Away from the chill night air, against a star-studded sky, the little road winds round into the village of Foolow. After driving many miles around dark country lanes over the unlit Peak District hillside, I am always gladdened by the sight of two glowing china ducks on a bedroom windowsill of the first cottage leading into the village. Already my feet are starting to warm ( as Archie's heating system seems to have given up the ghost of late) and I think I hear the sound of glasses clinking, people laughing and feel the glow from inside.
I have been playing fiddle here at this pub for over ten years now. The landlady, Marilyn, retired and her son took over. She still turns up to sing. Various musicians have come and gone, new faces and old, but mostly the place remains the same. Other pubs may be quainter, more rustic in their appeal, more chic, more welcoming, but what this pub has is continuity.
Over in the corner in deep conversation are Wendy and John who take groups potholing in the nearby limestone tunnels. Penny and Barry, who used to run the pub many years ago, come in later when the music is in full flow. (The last time I saw Barry outside the pub he was dressed as Sherlock Holmes and taking some Americans out shooting, narrowly missing shooting my dog.) And quiet Mike the drystone waller, over by the bar in his old checked shirt, who likes to come in for a pint and to listen to the music. He nods at me and smiles and returns to his pint. There seem to be drystone wallers everywhere at the moment repairing walls before lambing is well underway.
All these people somehow eke a living out of this beautiful countryside, dominated by farmers and the tourist industry.
The music is good tonight. Brendan Fergus is in fine form and his guitar, banjo and mandolin ripple effortlessly from his well-worn hands. Instruments are littered everywhere. I am sitting next to a bedside cabinet and, before I have time to contemplate this fact, its owner returns and sits down on it. Apparently the bedside cabinet is some kind of drum which the man, a stranger to me, has made himself. It sounds good for all that, and he plays along for an hour or so and then disappears into the night along with the bedside cabinet, without a word. There are a couple staying in the village sitting supping by the wall. He is an Irishman from Leeds and keen to get his hands on Brendan's cherished customised guitar with its mother-of-pearl inlaid initials. We play a few Irish numbers, him and me, and he tells me he is from Ballyclare.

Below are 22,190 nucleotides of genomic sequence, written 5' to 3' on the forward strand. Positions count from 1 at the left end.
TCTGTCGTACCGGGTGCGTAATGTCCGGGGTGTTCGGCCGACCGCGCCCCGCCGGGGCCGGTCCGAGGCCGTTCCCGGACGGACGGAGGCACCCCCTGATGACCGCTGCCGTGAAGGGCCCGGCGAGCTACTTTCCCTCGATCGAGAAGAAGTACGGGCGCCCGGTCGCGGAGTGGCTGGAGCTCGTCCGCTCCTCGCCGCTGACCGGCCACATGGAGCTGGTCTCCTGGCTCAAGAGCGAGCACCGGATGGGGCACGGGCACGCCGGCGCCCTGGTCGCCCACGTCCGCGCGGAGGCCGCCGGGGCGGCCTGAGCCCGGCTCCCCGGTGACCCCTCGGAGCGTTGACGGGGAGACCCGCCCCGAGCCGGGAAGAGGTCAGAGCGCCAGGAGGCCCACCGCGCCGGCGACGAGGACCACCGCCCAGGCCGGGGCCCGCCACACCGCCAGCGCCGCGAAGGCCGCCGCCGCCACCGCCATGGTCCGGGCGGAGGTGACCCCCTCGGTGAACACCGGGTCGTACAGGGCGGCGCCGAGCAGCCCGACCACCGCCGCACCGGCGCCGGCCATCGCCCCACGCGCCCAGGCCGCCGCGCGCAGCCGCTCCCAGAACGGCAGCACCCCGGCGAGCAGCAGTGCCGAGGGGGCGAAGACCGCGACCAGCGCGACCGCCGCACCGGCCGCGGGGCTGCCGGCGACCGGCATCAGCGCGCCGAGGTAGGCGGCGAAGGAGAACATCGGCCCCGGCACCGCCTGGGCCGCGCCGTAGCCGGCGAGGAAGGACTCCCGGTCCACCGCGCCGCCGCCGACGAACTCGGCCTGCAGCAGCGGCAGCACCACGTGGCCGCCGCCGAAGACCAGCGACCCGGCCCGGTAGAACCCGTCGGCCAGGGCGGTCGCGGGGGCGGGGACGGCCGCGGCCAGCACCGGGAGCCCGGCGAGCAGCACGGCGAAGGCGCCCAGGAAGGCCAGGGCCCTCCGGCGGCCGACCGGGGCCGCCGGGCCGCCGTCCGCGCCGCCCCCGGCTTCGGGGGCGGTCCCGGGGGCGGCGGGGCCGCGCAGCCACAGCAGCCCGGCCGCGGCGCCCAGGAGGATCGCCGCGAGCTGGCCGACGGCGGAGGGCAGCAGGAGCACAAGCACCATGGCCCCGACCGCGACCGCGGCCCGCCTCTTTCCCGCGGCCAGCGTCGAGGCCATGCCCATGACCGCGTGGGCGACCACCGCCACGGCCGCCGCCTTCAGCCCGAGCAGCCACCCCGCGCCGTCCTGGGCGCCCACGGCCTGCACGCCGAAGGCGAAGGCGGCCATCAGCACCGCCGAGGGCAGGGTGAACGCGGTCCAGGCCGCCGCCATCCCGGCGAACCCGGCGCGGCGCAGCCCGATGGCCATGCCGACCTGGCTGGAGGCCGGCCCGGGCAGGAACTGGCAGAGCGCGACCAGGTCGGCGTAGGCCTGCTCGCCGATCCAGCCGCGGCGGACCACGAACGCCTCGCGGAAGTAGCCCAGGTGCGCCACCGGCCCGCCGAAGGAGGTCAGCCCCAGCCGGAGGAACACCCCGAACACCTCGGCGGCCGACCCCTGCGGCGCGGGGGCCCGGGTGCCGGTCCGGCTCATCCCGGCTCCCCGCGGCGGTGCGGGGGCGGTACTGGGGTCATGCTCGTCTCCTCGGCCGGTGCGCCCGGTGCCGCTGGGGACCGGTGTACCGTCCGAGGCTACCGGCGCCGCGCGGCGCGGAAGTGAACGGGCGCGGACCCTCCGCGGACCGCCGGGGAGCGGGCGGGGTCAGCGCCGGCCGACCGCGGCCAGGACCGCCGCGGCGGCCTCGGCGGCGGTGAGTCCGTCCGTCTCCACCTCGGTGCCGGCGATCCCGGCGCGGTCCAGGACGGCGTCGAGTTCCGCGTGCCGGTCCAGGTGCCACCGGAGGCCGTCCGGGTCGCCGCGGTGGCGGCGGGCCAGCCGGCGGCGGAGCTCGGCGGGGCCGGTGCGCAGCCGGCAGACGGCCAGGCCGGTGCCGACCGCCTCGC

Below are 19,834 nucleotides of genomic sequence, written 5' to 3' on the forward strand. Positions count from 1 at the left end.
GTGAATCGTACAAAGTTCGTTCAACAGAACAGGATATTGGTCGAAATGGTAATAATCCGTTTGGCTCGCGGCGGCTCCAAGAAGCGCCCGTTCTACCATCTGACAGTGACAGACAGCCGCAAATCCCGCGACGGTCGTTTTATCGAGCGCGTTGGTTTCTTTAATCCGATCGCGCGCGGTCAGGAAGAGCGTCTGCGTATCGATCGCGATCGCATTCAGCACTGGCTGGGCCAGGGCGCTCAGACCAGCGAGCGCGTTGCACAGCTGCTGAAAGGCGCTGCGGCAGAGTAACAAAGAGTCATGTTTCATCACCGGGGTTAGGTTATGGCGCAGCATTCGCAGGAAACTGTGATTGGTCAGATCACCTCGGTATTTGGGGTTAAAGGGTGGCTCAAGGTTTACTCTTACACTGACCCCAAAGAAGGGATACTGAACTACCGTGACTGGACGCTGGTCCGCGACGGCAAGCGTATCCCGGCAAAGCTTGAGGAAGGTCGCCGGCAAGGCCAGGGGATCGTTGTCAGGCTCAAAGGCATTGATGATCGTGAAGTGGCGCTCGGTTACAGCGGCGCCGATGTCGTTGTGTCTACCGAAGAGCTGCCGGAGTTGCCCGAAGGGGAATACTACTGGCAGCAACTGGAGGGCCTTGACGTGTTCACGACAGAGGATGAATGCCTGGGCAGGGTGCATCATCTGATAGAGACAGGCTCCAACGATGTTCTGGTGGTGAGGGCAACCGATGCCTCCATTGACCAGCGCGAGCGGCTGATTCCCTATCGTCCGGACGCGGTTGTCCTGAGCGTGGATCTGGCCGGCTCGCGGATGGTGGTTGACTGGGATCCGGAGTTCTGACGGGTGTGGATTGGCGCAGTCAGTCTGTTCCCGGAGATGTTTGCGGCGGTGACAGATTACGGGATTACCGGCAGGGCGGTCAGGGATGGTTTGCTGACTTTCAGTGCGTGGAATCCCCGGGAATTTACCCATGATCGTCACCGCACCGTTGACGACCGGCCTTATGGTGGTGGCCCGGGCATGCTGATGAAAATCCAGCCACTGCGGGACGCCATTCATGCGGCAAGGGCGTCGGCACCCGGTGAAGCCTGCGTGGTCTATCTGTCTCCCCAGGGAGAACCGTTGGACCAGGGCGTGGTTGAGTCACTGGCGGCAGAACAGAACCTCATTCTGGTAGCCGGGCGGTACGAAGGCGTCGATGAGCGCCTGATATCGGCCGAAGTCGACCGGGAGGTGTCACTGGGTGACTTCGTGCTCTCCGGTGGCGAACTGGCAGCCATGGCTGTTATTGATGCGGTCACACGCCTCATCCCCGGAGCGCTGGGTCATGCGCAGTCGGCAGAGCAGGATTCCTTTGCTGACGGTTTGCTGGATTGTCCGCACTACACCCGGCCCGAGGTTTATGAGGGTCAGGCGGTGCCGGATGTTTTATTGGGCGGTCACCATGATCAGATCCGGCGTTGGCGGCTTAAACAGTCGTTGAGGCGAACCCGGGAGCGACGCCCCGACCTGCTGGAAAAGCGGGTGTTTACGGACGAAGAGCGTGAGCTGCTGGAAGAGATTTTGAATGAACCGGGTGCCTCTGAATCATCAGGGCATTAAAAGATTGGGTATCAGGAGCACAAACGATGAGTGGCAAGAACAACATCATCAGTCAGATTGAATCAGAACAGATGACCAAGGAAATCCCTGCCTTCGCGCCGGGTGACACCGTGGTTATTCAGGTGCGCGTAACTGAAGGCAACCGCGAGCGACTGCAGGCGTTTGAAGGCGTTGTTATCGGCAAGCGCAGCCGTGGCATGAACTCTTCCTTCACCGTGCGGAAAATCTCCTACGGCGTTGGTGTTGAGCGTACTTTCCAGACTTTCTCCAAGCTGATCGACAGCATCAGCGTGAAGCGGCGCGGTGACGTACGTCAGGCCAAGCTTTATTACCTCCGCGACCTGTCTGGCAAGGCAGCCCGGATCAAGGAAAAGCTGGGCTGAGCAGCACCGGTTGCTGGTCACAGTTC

But the best of the evening comes long after the witching hour when the bar is closed and only the hardcore locals remain. Then, after the last strains of a slide guitar disappear into the night, a few ballads. My fiddle and I have been together for many years now. Originally a lovely old English baroque violin, seeing me through my childhood exams, it now masquerades as a boxwood fiddle. It has a fine tone. And, in the wee hours, it has a chance to sing, of famine and loved ones gone to America. And there is total silence here in the pub. The conversation peters out and all is still. I treasure the moment. They say entrainment is the power to hold people in the palm of your hand. Now that truly is a power worth having.